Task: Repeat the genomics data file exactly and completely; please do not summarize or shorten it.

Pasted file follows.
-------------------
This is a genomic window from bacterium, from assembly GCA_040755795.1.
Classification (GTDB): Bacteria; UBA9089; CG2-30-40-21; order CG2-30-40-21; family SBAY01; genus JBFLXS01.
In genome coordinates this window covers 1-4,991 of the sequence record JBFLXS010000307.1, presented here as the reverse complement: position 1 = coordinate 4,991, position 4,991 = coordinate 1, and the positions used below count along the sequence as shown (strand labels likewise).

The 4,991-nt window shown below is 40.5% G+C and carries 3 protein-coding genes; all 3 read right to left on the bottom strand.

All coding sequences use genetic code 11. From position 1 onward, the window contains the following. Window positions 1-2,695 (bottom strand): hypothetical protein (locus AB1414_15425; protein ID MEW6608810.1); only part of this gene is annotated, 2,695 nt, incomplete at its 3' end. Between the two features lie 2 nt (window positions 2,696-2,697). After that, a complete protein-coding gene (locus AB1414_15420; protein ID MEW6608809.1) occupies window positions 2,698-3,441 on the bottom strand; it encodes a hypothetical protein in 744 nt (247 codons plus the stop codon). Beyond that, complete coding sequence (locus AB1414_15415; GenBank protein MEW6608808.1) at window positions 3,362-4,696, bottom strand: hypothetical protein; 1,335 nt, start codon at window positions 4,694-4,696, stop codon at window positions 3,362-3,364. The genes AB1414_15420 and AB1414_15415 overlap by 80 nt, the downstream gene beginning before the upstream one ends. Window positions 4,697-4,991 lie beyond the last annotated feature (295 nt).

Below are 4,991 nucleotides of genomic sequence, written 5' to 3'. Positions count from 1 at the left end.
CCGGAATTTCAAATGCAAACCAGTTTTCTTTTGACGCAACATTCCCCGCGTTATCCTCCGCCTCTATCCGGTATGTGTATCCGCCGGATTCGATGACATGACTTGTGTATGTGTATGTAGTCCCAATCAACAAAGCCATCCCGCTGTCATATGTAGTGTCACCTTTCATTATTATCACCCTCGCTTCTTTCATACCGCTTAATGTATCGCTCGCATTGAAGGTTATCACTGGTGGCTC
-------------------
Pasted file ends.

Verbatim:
This is a genomic window from bacterium, from assembly GCA_040755795.1.
Classification (GTDB): Bacteria; UBA9089; CG2-30-40-21; order CG2-30-40-21; family SBAY01; genus JBFLXS01.
In genome coordinates this window covers 1-4,991 of the sequence record JBFLXS010000307.1, presented here as the reverse complement: position 1 = coordinate 4,991, position 4,991 = coordinate 1, and the positions used below count along the sequence as shown (strand labels likewise).

The 4,991-nt window shown below is 40.5% G+C and carries 3 protein-coding genes; all 3 read right to left on the bottom strand.

All coding sequences use genetic code 11. From position 1 onward, the window contains the following. Window positions 1-2,695 (bottom strand): hypothetical protein (locus AB1414_15425; protein ID MEW6608810.1); only part of this gene is annotated, 2,695 nt, incomplete at its 3' end. Between the two features lie 2 nt (window positions 2,696-2,697). After that, a complete protein-coding gene (locus AB1414_15420; protein ID MEW6608809.1) occupies window positions 2,698-3,441 on the bottom strand; it encodes a hypothetical protein in 744 nt (247 codons plus the stop codon). Beyond that, complete coding sequence (locus AB1414_15415; GenBank protein MEW6608808.1) at window positions 3,362-4,696, bottom strand: hypothetical protein; 1,335 nt, start codon at window positions 4,694-4,696, stop codon at window positions 3,362-3,364. The genes AB1414_15420 and AB1414_15415 overlap by 80 nt, the downstream gene beginning before the upstream one ends. Window positions 4,697-4,991 lie beyond the last annotated feature (295 nt).

Below are 4,991 nucleotides of genomic sequence, written 5' to 3'. Positions count from 1 at the left end.
CCGGAATTTCAAATGCAAACCAGTTTTCTTTTGACGCAACATTCCCCGCGTTATCCTCCGCCTCTATCCGGTATGTGTATCCGCCGGATTCGATGACATGACTTGTGTATGTGTATGTAGTCCCAATCAACAAAGCCATCCCGCTGTCATATGTAGTGTCACCTTTCATTATTATCACCCTCGCTTCTTTCATACCGCTTAATGTATCGCTCGCATTGAAGGTTATCACTGGTGGCTC